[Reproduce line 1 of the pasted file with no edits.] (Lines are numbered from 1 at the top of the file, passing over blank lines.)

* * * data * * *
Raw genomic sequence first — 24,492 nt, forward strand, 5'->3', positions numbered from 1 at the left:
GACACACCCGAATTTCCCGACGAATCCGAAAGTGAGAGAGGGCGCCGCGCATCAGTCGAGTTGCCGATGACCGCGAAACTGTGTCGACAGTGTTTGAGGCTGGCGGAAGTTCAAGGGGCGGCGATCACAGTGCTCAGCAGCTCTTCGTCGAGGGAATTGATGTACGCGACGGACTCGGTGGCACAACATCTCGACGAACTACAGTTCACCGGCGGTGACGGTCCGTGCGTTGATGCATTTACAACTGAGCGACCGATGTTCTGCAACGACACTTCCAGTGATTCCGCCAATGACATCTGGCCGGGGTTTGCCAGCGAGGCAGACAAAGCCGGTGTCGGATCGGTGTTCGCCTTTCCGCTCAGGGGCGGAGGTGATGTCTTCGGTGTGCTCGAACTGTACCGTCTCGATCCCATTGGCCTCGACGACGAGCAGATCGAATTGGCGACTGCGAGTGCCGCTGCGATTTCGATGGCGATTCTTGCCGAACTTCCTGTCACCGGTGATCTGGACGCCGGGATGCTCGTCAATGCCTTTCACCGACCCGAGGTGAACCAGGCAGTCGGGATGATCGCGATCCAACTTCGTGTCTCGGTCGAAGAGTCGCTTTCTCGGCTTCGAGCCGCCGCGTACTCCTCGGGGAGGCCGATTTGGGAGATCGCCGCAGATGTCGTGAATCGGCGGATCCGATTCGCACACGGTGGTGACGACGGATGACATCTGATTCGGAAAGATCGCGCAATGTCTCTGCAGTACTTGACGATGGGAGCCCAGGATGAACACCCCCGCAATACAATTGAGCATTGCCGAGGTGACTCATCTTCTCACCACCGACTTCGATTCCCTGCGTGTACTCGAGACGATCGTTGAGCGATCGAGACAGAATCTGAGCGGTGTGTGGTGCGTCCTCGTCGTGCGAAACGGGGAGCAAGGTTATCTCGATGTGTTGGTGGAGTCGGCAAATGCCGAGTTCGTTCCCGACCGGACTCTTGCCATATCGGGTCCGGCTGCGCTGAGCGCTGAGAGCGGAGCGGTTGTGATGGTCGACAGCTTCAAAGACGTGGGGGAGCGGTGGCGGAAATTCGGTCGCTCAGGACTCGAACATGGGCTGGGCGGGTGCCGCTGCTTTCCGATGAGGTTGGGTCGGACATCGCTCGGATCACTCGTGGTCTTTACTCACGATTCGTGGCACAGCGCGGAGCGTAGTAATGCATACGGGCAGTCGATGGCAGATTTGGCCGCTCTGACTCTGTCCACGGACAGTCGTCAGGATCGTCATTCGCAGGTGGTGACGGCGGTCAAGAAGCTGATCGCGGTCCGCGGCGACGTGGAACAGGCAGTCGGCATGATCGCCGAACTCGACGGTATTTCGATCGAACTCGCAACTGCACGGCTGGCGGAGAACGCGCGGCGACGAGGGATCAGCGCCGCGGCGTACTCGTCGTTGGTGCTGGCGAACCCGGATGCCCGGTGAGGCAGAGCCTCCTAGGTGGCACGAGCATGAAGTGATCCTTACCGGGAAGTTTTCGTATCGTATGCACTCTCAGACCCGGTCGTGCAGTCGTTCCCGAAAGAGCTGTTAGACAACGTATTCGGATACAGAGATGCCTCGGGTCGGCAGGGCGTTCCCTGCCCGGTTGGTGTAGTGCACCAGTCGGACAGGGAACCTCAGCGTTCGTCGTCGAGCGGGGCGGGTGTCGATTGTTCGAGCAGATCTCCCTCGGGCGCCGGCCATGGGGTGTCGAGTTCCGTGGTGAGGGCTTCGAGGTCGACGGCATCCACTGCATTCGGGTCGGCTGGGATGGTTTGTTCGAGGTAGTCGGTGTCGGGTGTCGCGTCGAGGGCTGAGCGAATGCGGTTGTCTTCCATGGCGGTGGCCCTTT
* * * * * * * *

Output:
Raw genomic sequence first — 24,492 nt, forward strand, 5'->3', positions numbered from 1 at the left: